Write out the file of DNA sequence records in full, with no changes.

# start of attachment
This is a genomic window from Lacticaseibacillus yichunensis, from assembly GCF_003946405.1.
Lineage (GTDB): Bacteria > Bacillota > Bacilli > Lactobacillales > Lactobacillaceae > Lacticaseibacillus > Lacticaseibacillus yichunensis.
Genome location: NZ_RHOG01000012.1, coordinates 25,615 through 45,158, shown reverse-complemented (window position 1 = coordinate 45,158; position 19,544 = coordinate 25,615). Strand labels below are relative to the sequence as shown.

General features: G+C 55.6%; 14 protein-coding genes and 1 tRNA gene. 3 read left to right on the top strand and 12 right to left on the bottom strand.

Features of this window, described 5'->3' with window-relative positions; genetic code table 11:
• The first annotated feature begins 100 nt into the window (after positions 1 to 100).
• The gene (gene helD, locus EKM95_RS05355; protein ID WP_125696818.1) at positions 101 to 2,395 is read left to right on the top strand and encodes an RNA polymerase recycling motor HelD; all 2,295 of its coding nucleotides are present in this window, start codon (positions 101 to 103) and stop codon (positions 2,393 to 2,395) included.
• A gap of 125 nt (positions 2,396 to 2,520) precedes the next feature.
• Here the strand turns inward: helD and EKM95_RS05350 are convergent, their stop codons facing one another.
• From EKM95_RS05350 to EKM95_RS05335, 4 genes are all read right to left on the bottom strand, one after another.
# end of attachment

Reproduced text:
This is a genomic window from Lacticaseibacillus yichunensis, from assembly GCF_003946405.1.
Lineage (GTDB): Bacteria > Bacillota > Bacilli > Lactobacillales > Lactobacillaceae > Lacticaseibacillus > Lacticaseibacillus yichunensis.
Genome location: NZ_RHOG01000012.1, coordinates 25,615 through 45,158, shown reverse-complemented (window position 1 = coordinate 45,158; position 19,544 = coordinate 25,615). Strand labels below are relative to the sequence as shown.

General features: G+C 55.6%; 14 protein-coding genes and 1 tRNA gene. 3 read left to right on the top strand and 12 right to left on the bottom strand.

Features of this window, described 5'->3' with window-relative positions; genetic code table 11:
• The first annotated feature begins 100 nt into the window (after positions 1 to 100).
• The gene (gene helD, locus EKM95_RS05355; protein ID WP_125696818.1) at positions 101 to 2,395 is read left to right on the top strand and encodes an RNA polymerase recycling motor HelD; all 2,295 of its coding nucleotides are present in this window, start codon (positions 101 to 103) and stop codon (positions 2,393 to 2,395) included.
• A gap of 125 nt (positions 2,396 to 2,520) precedes the next feature.
• Here the strand turns inward: helD and EKM95_RS05350 are convergent, their stop codons facing one another.
• From EKM95_RS05350 to EKM95_RS05335, 4 genes are all read right to left on the bottom strand, one after another.